Before becoming established in East Anglia the Blennerhassetts had lived in a village of the same name in Cumberland about twenty miles to the south-west of the city of Carlisle. The village of Blennerhassett today consists of a pub, post office and a village school with a small scattering of houses. So previous generations of the family who had lived on the Cumbrian coast just a short distance from Ulster also had a familiarity with Ireland which included the Blennerhassetts who had set themselves up in County Kerry area shortly before around Blennerville where they are still to be found today. These large of land had come from Queen Elizabeth 1 when the Earl of Desmond’s Estates were forfeited and so the family had a familiarity with the idea of Plantations before they ever came to Fermanagh.
Thomas Blennerhassett’s career before coming to Ireland included being Captain of Guernsey Castle. He was a literary man and wrote several books including, a book entitled, “Directions for the Plantation of Ulster.” He also issued a proclamation as a form of advertising to encourage others in the task of bringing “civilization” to Ireland. In part it reads,
“The County of Fermanagh, sometimes Maguire’s County rejoice. Many undertakers, all incorporated in mind as one, they, there with their followers, seek and are desirous to settle themselves. The islands of Lough Erne shall have habitations, a fortified corporation, market towns and many new erected manors, shall now so beautify her desolation that her inaccessible woods, with spaces made tractable, shall no longer nourish devourers, but by the sweet society of a loving neighbourhood, shall entertain humanity even in the best fashion. Go on worthy Gentlemen, fear not, the God of Heaven will assist and protect you.”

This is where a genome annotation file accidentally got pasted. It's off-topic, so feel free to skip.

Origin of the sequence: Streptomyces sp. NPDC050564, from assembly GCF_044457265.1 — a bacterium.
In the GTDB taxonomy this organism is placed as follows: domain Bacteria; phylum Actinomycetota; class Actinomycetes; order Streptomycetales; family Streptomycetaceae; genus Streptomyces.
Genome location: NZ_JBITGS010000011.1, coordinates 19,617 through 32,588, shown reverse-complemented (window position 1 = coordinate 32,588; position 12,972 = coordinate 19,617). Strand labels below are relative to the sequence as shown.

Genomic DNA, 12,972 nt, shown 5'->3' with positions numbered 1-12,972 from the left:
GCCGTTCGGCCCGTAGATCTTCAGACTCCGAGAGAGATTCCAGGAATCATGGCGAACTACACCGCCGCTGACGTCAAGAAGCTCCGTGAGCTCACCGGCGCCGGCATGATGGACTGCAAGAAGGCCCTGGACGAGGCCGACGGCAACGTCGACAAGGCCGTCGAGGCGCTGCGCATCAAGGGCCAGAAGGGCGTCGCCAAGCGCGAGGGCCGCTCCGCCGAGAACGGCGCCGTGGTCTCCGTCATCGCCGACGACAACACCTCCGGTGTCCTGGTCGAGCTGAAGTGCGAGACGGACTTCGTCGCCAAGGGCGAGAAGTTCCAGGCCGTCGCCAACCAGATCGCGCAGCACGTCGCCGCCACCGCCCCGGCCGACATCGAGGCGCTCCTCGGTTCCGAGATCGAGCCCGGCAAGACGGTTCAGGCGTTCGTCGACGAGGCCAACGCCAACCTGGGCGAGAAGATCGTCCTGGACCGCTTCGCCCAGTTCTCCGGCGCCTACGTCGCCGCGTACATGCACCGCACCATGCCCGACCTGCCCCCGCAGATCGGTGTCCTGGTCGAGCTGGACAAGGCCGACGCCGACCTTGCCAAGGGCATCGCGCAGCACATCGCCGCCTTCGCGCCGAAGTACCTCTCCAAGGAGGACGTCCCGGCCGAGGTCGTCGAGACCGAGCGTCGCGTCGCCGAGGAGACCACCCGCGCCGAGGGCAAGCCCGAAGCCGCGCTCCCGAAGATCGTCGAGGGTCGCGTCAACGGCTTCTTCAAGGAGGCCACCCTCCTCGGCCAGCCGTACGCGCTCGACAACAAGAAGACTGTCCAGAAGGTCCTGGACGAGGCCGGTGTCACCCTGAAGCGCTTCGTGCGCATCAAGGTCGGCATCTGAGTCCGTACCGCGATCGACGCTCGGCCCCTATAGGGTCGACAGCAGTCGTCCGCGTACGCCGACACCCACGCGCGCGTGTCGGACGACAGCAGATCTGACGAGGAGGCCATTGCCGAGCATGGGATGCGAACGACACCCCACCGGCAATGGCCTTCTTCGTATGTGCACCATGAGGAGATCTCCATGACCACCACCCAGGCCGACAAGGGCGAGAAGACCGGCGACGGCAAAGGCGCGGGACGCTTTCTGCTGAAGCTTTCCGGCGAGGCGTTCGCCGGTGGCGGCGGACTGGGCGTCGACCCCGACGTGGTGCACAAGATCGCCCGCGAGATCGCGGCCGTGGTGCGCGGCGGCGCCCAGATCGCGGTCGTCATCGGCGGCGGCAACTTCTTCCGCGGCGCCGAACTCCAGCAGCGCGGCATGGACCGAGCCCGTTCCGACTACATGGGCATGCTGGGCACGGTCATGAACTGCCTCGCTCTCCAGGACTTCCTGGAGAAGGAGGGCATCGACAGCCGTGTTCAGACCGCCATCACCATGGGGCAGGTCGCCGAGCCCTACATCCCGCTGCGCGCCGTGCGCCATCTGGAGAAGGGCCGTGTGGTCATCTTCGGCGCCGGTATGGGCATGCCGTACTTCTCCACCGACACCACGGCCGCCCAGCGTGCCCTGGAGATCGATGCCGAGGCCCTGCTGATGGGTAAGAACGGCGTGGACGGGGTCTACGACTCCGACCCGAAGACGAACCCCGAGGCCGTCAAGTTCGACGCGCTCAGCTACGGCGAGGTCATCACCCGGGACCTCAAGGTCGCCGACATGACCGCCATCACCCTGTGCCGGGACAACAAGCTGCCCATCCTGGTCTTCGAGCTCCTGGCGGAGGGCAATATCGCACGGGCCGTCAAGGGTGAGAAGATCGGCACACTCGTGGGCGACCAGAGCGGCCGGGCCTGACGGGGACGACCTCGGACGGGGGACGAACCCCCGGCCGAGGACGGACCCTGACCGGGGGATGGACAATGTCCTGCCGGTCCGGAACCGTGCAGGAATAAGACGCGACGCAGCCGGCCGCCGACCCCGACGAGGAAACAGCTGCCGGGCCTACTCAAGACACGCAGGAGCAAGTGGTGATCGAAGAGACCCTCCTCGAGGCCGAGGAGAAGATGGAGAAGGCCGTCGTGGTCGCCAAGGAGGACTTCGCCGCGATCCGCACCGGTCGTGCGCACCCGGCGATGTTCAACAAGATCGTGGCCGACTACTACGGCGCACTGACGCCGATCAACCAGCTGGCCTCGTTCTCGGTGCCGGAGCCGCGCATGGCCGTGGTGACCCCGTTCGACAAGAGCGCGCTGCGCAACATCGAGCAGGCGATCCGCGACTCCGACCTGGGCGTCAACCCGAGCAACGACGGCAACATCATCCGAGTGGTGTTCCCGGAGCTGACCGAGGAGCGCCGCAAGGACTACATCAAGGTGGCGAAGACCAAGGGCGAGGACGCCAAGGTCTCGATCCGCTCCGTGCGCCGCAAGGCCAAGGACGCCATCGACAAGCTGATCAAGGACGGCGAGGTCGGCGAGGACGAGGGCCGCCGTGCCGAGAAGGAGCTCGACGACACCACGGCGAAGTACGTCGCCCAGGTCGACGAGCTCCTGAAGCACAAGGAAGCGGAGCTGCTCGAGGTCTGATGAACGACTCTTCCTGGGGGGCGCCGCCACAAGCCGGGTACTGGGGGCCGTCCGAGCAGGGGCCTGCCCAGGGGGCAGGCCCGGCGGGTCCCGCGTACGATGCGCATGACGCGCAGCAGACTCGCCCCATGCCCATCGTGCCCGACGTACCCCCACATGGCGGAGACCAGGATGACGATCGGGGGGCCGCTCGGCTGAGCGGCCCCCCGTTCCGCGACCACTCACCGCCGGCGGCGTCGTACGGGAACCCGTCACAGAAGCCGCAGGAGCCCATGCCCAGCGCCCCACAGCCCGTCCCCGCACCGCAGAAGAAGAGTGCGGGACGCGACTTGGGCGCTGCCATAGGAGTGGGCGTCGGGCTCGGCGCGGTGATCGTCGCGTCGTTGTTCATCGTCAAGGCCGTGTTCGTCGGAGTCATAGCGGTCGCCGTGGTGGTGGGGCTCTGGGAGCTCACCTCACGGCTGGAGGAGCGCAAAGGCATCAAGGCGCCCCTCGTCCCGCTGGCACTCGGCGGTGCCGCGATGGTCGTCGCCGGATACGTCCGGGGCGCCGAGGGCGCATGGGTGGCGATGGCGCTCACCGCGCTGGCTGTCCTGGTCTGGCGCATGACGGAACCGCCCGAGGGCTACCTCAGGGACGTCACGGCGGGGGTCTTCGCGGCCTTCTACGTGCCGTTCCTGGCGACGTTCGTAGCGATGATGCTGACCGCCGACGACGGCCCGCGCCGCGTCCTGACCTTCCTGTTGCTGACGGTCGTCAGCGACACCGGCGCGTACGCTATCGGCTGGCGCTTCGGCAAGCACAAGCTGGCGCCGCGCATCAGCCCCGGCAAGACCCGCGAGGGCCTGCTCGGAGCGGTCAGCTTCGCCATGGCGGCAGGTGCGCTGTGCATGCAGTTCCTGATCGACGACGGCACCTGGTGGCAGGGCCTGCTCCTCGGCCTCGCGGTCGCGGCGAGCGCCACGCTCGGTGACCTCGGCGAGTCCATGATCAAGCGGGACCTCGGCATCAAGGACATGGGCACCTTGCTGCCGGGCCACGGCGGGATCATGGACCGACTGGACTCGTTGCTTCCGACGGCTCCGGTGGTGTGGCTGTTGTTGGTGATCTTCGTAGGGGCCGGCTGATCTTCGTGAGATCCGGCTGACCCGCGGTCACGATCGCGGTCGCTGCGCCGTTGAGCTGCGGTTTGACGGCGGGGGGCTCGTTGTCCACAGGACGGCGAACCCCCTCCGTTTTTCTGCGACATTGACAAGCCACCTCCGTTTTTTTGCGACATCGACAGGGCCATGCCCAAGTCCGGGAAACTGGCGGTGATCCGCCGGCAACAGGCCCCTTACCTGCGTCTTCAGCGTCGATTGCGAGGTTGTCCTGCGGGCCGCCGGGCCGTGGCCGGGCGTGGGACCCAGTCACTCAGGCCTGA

Thomas Blennerhassett has with him six persons, one a joiner, another a carpenter, and three other workmen with one tenant. He has built a boat, and has broken stones for lime and some burnt; and thirty trees felled; some squared and sawed; a fair large Irish house, with windows and rooms after the English manner, wherein is a new kitchen with a stone chimney and an oven. For cattle three horses, a mare and some thirteen head of other cattle.